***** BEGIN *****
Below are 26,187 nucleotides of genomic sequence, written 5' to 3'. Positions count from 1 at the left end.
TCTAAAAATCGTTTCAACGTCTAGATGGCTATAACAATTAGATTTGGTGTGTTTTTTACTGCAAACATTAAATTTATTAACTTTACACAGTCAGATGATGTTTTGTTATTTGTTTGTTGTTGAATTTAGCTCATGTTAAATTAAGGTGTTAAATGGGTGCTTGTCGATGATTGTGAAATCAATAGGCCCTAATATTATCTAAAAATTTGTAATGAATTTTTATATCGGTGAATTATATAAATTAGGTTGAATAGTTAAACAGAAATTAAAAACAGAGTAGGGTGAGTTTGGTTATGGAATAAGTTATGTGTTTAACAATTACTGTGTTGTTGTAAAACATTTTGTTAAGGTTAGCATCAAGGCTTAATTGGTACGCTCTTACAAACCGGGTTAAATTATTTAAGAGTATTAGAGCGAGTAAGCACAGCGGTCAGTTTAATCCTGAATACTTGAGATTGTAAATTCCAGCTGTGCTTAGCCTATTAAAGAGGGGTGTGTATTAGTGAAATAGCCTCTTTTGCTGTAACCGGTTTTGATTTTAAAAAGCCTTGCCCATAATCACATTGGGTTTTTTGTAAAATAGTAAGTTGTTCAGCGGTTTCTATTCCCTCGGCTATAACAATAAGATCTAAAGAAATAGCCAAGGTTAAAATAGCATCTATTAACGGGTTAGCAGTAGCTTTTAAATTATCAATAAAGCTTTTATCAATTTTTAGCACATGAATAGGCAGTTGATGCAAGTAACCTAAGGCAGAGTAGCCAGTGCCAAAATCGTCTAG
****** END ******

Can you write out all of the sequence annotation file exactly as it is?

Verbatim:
Below are 26,187 nucleotides of genomic sequence, written 5' to 3'. Positions count from 1 at the left end.
TCTAAAAATCGTTTCAACGTCTAGATGGCTATAACAATTAGATTTGGTGTGTTTTTTACTGCAAACATTAAATTTATTAACTTTACACAGTCAGATGATGTTTTGTTATTTGTTTGTTGTTGAATTTAGCTCATGTTAAATTAAGGTGTTAAATGGGTGCTTGTCGATGATTGTGAAATCAATAGGCCCTAATATTATCTAAAAATTTGTAATGAATTTTTATATCGGTGAATTATATAAATTAGGTTGAATAGTTAAACAGAAATTAAAAACAGAGTAGGGTGAGTTTGGTTATGGAATAAGTTATGTGTTTAACAATTACTGTGTTGTTGTAAAACATTTTGTTAAGGTTAGCATCAAGGCTTAATTGGTACGCTCTTACAAACCGGGTTAAATTATTTAAGAGTATTAGAGCGAGTAAGCACAGCGGTCAGTTTAATCCTGAATACTTGAGATTGTAAATTCCAGCTGTGCTTAGCCTATTAAAGAGGGGTGTGTATTAGTGAAATAGCCTCTTTTGCTGTAACCGGTTTTGATTTTAAAAAGCCTTGCCCATAATCACATTGGGTTTTTTGTAAAATAGTAAGTTGTTCAGCGGTTTCTATTCCCTCGGCTATAACAATAAGATCTAAAGAAATAGCCAAGGTTAAAATAGCATCTATTAACGGGTTAGCAGTAGCTTTTAAATTATCAATAAAGCTTTTATCAATTTTTAGCACATGAATAGGCAGTTGATGCAAGTAACCTAAGGCAGAGTAGCCAGTGCCAAAATCGTCTAG